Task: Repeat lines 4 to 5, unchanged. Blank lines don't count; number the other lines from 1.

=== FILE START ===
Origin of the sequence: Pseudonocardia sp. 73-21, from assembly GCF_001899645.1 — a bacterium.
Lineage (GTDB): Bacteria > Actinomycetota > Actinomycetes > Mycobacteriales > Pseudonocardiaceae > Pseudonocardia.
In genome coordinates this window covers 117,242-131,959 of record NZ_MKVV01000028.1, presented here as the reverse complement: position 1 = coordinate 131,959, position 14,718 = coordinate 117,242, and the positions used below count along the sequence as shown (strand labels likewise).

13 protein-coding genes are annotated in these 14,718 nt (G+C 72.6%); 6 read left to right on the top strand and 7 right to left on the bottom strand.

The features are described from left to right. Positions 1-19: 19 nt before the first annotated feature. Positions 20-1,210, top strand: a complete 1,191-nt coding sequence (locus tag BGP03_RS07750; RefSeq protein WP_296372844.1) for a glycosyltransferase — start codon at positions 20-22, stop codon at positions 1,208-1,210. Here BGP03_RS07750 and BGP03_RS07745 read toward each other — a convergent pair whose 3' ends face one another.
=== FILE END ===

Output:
13 protein-coding genes are annotated in these 14,718 nt (G+C 72.6%); 6 read left to right on the top strand and 7 right to left on the bottom strand.

The features are described from left to right. Positions 1-19: 19 nt before the first annotated feature. Positions 20-1,210, top strand: a complete 1,191-nt coding sequence (locus tag BGP03_RS07750; RefSeq protein WP_296372844.1) for a glycosyltransferase — start codon at positions 20-22, stop codon at positions 1,208-1,210. Here BGP03_RS07750 and BGP03_RS07745 read toward each other — a convergent pair whose 3' ends face one another.